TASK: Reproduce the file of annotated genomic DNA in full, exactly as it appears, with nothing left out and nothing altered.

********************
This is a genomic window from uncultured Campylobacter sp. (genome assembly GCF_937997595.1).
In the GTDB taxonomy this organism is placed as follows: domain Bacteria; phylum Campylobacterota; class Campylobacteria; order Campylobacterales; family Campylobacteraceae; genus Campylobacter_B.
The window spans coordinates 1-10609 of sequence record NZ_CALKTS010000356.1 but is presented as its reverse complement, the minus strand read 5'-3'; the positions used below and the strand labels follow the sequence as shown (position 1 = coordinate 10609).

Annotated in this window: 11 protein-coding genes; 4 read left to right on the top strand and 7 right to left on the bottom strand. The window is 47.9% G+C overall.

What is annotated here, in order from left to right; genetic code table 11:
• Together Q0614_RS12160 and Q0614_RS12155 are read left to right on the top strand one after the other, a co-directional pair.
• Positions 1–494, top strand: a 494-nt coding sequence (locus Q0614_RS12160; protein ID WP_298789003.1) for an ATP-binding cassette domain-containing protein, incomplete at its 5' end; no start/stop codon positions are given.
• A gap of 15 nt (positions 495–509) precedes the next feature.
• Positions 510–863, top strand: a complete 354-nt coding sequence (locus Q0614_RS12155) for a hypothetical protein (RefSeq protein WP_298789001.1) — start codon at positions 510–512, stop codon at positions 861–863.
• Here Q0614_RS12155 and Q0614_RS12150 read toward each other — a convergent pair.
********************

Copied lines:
This is a genomic window from uncultured Campylobacter sp. (genome assembly GCF_937997595.1).
In the GTDB taxonomy this organism is placed as follows: domain Bacteria; phylum Campylobacterota; class Campylobacteria; order Campylobacterales; family Campylobacteraceae; genus Campylobacter_B.
The window spans coordinates 1-10609 of sequence record NZ_CALKTS010000356.1 but is presented as its reverse complement, the minus strand read 5'-3'; the positions used below and the strand labels follow the sequence as shown (position 1 = coordinate 10609).

Annotated in this window: 11 protein-coding genes; 4 read left to right on the top strand and 7 right to left on the bottom strand. The window is 47.9% G+C overall.

What is annotated here, in order from left to right; genetic code table 11:
• Together Q0614_RS12160 and Q0614_RS12155 are read left to right on the top strand one after the other, a co-directional pair.
• Positions 1–494, top strand: a 494-nt coding sequence (locus Q0614_RS12160; protein ID WP_298789003.1) for an ATP-binding cassette domain-containing protein, incomplete at its 5' end; no start/stop codon positions are given.
• A gap of 15 nt (positions 495–509) precedes the next feature.
• Positions 510–863, top strand: a complete 354-nt coding sequence (locus Q0614_RS12155) for a hypothetical protein (RefSeq protein WP_298789001.1) — start codon at positions 510–512, stop codon at positions 861–863.
• Here Q0614_RS12155 and Q0614_RS12150 read toward each other — a convergent pair.